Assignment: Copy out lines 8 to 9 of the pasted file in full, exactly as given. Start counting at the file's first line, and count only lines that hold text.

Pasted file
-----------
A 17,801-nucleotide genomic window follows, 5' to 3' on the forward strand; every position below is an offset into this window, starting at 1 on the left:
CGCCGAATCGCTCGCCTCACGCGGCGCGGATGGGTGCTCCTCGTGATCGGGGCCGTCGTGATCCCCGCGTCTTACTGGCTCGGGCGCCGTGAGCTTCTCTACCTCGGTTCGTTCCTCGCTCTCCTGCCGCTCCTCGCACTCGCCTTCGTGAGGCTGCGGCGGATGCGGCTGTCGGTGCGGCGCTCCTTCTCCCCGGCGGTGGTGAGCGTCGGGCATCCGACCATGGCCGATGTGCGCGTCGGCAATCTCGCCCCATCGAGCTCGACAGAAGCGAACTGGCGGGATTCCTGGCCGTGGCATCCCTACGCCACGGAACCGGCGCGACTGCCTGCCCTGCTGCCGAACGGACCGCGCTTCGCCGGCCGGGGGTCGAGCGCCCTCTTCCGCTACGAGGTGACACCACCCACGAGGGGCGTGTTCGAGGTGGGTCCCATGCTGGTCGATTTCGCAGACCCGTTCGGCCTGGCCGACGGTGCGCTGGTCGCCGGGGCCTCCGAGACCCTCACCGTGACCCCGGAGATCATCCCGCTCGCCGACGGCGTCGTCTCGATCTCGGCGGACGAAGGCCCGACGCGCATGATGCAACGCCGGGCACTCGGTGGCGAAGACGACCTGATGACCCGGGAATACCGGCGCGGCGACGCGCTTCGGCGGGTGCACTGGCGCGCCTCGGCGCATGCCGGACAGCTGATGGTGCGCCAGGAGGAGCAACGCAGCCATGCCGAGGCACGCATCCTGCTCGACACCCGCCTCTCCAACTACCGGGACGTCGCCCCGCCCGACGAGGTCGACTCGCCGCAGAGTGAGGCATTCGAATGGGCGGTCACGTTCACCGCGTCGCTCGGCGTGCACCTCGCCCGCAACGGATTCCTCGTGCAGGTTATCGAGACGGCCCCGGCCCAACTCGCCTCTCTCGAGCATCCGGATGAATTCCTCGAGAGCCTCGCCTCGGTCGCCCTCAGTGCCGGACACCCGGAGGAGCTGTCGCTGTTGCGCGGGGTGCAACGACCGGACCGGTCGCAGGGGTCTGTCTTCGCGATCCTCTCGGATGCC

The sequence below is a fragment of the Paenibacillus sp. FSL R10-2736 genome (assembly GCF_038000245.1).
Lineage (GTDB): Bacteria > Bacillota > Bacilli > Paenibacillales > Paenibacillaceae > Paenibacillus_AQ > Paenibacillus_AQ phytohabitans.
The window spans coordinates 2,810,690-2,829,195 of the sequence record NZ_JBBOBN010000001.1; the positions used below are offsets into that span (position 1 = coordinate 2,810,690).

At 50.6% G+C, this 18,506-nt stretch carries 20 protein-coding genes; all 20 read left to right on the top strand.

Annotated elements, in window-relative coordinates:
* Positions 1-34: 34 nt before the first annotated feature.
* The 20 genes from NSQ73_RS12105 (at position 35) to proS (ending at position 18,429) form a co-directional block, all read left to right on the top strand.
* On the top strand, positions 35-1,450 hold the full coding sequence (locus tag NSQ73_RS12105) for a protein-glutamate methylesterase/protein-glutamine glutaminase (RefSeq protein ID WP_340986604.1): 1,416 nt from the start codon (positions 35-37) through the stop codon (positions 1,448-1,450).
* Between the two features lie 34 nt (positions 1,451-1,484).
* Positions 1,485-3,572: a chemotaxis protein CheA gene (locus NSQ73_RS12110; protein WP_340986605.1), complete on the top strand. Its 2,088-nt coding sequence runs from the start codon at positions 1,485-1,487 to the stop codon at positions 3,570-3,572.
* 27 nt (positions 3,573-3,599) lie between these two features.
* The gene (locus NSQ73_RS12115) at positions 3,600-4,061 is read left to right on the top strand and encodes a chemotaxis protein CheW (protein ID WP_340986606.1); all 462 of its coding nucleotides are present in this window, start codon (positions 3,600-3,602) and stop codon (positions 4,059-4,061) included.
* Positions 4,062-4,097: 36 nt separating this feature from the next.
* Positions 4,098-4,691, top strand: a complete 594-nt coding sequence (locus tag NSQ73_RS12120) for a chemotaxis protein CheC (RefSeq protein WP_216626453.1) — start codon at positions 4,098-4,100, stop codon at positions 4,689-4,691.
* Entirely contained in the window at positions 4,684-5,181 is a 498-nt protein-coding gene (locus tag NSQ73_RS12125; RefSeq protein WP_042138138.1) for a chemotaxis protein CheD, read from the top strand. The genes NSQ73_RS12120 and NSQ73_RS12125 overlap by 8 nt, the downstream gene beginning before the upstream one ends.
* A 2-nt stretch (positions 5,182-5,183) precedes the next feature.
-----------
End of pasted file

* Positions 1-34: 34 nt before the first annotated feature.
* The 20 genes from NSQ73_RS12105 (at position 35) to proS (ending at position 18,429) form a co-directional block, all read left to right on the top strand.